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81% in poll saying `no' to defense budget boosts

With the Cold War over, more than three-fourths of Americans want defense spending kept at current levels or cut, a new poll shows.

Fifty-seven percent of 2,000 American adults surveyed said they want the defense budget to remain the same, while 24 percent believed that spending should decline.Only 17 percent favored more defense spending, according to a national telephone survey conducted Sept. 4-11 by the Pew Research Center for the People and the Press. It carries a sampling margin of error of plus or minus 2 percentage points.

Those surveyed said U.S. leaders should spend their energy - and public tax dollars - on foreign policy projects that pay off at home, such as protecting American jobs from foreign competition and preventing terrorist attacks on domestic soil.

Also, most Americans now want responsibility and power for world stability to be spread among the leading nations. Only 12 percent said they want the United States to be the world's dominant leader.

Fifty-five percent of those polled said President Clinton has not explained the Bosnia mission well enough for Americans to understand why U.S. troops are stationed there.

In fact, the majority of those surveyed did not want the United States to act as the world's single most active player. One-half opted for shared world leadership and 11 percent said the United States should not play any leadership role.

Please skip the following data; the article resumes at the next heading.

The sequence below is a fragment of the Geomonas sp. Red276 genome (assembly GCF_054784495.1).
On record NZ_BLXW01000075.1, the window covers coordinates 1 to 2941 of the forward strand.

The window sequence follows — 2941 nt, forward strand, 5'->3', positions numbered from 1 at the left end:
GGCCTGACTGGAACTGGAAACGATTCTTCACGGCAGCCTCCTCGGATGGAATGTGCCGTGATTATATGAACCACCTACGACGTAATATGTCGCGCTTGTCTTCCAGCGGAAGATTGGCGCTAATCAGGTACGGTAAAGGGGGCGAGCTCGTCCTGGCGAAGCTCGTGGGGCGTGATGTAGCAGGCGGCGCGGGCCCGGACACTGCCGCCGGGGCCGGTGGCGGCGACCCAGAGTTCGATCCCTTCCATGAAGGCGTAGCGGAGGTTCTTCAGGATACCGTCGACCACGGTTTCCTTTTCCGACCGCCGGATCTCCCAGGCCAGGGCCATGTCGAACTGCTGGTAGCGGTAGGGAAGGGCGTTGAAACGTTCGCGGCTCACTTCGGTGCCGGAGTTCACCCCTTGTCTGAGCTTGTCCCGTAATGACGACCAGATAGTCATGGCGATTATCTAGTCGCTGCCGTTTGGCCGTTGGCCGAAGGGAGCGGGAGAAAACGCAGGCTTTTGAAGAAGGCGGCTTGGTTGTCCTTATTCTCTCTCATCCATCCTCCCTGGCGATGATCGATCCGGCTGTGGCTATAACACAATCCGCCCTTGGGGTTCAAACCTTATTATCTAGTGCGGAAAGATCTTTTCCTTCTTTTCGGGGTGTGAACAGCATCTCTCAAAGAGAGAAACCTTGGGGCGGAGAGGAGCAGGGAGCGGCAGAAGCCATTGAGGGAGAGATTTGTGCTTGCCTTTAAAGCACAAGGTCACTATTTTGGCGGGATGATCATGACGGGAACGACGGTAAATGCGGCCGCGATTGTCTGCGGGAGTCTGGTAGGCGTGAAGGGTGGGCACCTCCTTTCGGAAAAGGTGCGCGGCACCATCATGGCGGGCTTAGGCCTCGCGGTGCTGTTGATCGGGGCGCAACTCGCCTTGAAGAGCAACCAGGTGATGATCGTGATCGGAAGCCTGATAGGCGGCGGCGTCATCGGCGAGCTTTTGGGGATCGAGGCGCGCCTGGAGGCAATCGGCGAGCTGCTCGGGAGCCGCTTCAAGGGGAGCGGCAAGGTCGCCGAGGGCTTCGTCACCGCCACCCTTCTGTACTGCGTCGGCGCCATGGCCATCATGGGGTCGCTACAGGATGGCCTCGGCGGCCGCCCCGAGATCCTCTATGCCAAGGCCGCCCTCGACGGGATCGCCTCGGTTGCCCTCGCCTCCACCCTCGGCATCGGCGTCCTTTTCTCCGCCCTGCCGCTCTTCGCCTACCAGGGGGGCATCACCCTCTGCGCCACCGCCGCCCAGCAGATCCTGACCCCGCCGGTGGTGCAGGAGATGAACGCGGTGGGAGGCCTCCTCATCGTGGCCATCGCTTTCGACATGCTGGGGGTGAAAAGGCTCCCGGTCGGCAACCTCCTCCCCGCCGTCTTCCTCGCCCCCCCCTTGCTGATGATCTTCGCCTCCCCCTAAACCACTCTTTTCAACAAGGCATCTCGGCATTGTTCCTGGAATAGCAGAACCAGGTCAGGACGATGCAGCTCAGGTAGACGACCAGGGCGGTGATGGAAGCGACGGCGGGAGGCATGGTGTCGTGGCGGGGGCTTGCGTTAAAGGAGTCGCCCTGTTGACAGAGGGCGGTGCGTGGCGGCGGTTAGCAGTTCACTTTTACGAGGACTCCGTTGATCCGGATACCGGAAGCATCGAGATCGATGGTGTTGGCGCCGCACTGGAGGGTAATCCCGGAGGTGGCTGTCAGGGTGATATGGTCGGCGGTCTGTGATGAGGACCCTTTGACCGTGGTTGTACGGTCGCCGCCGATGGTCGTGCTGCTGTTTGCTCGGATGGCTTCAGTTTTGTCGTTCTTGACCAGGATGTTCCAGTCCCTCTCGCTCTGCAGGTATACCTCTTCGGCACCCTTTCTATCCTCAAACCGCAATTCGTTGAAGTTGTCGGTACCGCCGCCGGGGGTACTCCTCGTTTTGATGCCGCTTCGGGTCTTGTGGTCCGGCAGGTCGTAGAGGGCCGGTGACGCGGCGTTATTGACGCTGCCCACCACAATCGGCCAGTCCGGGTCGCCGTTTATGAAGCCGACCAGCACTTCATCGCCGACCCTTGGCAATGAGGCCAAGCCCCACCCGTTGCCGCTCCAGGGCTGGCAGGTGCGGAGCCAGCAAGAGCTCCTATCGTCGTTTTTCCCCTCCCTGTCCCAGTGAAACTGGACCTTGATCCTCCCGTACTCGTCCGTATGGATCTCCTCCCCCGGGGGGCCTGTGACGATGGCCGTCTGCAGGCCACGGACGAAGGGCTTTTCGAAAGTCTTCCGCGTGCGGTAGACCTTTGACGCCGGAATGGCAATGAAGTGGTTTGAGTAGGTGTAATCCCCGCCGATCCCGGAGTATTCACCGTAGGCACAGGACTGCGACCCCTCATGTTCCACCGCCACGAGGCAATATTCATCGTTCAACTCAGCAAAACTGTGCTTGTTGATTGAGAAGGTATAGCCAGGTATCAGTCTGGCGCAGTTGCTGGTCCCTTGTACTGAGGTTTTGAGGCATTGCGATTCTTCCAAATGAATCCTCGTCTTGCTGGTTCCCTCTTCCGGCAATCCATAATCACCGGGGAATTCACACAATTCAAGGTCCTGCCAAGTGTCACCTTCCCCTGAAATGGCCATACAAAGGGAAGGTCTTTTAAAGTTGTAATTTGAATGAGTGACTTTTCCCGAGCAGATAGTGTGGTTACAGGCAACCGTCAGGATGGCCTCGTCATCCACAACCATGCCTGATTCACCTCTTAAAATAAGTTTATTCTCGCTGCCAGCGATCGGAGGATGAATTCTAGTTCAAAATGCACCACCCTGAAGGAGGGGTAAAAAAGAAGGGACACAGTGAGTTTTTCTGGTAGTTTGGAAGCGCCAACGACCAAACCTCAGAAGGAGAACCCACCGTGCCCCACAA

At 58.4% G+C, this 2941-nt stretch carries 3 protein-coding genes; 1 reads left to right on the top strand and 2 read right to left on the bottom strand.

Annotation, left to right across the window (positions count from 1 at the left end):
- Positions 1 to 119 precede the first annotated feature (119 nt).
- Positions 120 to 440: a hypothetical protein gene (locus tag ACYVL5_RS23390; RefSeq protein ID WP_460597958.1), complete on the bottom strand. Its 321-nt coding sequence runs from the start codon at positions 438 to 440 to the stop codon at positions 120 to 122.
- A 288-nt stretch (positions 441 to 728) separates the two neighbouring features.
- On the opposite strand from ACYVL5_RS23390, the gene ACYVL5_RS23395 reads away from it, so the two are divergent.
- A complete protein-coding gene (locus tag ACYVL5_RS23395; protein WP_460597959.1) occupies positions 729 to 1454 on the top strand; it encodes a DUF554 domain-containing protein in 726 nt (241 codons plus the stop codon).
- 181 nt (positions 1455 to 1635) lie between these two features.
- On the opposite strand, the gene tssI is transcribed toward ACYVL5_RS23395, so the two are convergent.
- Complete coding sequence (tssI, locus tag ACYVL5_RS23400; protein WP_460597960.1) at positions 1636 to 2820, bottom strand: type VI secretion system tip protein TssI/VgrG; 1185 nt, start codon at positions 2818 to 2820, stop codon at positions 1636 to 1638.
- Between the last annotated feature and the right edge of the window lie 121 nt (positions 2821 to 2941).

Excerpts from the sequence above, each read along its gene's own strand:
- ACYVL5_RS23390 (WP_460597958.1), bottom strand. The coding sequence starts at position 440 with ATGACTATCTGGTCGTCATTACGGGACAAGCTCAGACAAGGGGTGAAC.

Only 12 percent said the nation should be the single world leader while 22 percent saw the U.S. role as the world's most active player.

Asked to name the top international problem facing the United States, poll participants most often pointed to economic concerns, threats of violence from foreign sources and this country's role in conflicts around the world.

Protecting American jobs should be the nation's top foreign policy priority, according to 77 percent. Other priorities included: preventing the spread of nuclear weapons, fighting drug trafficking and improving the environment.

Asked whether events in Western Europe, Mexico, Asia or Canada were relevant to their lives, more than 55 percent of respondents said no, the survey said.

Only one in 10 could name one nation seeking membership in the alliance, the poll found.